Tuesday, October 6, 2009

Tuesday Morning

Stock futures opened firmly higher a few minutes ago, about 2/3 of a percent. In a sign that governments definitely believe the economic tide is turning, Australia's central bank raised interest rates - meaning a slowdown in their easy money stimulus policy. The Gap (GPS) and Tiffany (TIF) were both started with Buy ratings by brokers this morning.

Stanford University (and others) are re-assesing their real estate and private-equity investments, especially given the lack of liquidity.
During the boom times, Stanford Management, joined other endowments in a rush to plow increasingly large percentages of their funds into private equity, real estate and other illiquid investments — committing some $12.6 billion of the university’s endowment. But then the market soured, and Stanford’s endowment lost $4.6 billion in value in its last fiscal year, a decline of 27 percent. So it now seems to be suffering from investor’s remorse.

Bloomberg looking at some firms lapping last year's easy earnings comparisons.
Analysts project S&P 500 financial companies’ fourth- quarter earnings will more than double from a year ago, when five of the six biggest banks reported a loss of more than $1 billion, according to estimates compiled by Bloomberg. Financial institutions worldwide have reported more than $1.6 trillion in credit losses and writedowns since 2007, Bloomberg data show.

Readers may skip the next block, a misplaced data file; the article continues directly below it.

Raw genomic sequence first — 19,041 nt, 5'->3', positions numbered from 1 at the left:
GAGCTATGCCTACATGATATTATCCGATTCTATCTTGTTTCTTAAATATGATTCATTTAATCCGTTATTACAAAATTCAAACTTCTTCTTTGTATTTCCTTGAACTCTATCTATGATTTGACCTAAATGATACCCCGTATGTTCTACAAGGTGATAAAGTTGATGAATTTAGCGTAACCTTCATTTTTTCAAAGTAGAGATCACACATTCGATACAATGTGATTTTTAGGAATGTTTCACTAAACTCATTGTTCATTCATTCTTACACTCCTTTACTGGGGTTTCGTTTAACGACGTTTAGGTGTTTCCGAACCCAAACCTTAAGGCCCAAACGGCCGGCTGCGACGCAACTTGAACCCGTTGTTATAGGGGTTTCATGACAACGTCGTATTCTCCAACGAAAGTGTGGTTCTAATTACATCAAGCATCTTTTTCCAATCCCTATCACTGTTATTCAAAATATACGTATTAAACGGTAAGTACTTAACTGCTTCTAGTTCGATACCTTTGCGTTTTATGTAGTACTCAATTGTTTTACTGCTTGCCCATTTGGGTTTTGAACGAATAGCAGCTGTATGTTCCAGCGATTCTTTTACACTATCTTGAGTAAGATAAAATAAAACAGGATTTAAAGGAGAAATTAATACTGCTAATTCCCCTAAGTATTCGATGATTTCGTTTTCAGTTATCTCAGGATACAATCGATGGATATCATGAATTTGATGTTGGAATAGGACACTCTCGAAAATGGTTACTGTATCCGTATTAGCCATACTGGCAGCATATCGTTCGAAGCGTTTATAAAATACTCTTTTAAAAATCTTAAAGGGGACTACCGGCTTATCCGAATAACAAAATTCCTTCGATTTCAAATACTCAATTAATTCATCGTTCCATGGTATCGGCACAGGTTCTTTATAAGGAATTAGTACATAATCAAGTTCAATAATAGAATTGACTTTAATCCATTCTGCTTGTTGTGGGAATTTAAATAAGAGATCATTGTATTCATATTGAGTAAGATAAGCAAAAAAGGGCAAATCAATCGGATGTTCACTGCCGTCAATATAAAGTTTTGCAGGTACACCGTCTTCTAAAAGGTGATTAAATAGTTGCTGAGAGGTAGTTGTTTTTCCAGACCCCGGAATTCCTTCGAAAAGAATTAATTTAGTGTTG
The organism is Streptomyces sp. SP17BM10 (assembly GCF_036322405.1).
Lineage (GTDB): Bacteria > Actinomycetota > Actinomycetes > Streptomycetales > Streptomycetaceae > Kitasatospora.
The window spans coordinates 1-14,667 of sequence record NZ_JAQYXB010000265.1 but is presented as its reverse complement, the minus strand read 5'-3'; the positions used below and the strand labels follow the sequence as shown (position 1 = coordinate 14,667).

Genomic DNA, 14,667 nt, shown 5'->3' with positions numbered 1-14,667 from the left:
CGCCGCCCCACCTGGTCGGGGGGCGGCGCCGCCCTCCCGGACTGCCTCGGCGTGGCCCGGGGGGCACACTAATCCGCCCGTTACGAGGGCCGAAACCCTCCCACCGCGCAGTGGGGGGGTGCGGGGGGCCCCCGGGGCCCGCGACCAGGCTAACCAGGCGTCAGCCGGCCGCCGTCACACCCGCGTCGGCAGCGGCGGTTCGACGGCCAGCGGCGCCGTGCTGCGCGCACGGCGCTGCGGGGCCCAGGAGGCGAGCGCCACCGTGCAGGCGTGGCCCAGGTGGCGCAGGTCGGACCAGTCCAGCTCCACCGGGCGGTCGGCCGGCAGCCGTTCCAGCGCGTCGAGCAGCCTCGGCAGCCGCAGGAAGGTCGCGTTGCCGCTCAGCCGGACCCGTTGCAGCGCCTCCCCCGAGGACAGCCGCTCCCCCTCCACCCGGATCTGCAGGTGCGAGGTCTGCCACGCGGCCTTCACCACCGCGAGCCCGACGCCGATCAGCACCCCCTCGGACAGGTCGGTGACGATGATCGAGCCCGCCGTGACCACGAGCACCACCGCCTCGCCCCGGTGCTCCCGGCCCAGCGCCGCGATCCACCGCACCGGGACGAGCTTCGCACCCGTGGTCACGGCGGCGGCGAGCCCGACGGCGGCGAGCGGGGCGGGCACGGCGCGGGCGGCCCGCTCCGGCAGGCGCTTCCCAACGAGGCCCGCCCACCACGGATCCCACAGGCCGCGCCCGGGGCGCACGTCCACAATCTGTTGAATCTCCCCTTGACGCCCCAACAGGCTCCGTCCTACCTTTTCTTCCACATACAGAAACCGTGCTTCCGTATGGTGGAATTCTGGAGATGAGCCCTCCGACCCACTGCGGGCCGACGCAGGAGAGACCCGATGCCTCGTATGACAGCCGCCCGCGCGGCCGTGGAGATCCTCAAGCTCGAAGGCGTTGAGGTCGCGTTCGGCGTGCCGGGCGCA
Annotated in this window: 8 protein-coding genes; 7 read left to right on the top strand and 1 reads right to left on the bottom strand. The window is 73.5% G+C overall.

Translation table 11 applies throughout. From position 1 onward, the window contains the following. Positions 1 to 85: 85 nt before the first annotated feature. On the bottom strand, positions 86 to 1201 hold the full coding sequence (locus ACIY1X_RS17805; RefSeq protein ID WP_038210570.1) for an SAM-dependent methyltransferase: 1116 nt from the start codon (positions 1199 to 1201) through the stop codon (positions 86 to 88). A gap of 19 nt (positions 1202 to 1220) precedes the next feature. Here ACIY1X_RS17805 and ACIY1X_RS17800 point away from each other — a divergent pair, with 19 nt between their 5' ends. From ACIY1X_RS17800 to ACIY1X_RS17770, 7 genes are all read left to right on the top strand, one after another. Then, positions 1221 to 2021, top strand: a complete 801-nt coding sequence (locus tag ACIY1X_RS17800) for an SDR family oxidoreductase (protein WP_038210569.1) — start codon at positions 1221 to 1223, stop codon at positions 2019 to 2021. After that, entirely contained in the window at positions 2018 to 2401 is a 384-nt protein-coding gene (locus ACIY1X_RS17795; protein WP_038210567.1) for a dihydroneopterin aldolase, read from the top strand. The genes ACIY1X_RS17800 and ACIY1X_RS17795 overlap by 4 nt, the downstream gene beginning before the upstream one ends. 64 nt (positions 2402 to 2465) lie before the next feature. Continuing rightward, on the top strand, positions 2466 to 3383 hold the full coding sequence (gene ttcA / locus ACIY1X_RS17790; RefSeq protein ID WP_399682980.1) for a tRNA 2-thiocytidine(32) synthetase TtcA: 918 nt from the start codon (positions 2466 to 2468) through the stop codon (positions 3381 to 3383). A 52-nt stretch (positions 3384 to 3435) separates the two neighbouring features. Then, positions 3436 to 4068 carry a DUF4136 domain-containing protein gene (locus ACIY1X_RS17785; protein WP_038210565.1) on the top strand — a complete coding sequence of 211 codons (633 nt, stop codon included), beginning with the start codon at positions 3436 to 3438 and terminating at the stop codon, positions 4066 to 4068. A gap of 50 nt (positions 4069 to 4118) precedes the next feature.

NYTimes coming to Goldman's defense, as it relates to recouping loans from AIG.

Yikes - even the digital media is suffering, as online ad sales fell 5% in the most recent quarter.
Online ad sales fell for a second straight quarter, marking the first time since the dot-com bust that the category has been down in back-to-back quarters, according to an industry trade group. Second-quarter online ad sales totaled $5.4 billion, down 5.4 percent from a year ago, according to a report from the Interactive Advertising Bureau and PricewaterhouseCoopers.

The Obama administration looking at ways to prop up the economy without a 2nd stimulus plan. The items under consideration include an increase in infrastructure spending through expiring transportation legislation that Congress must reauthorize in the coming months, the Senate aide said, speaking on condition of anonymity. Other steps being weighed include an extension of a tax credit of up to $8,000 for first-time homebuyers that is due to expire later this year, and a renewal of a tax benefit for net operating losses that would benefit small businesses, the aide said.

Ahhh. Microsoft's Steve Ballmer relying on his 14 year-old son to be sure that Windows 7 will be a bigger hit than Vista.
Ballmer established a process for gathering feedback from computer makers, and he’s personally surveying customers -- along with his teenage son -- to make sure Windows 7 works. Early users, including Continental Airlines Inc., Starwood Hotels & Resorts Worldwide Inc. and the city of Miami, say they are upbeat about the software.

Speaking of Ballmer - if you've not seen this, it's incredible. Pumping up the nerds...

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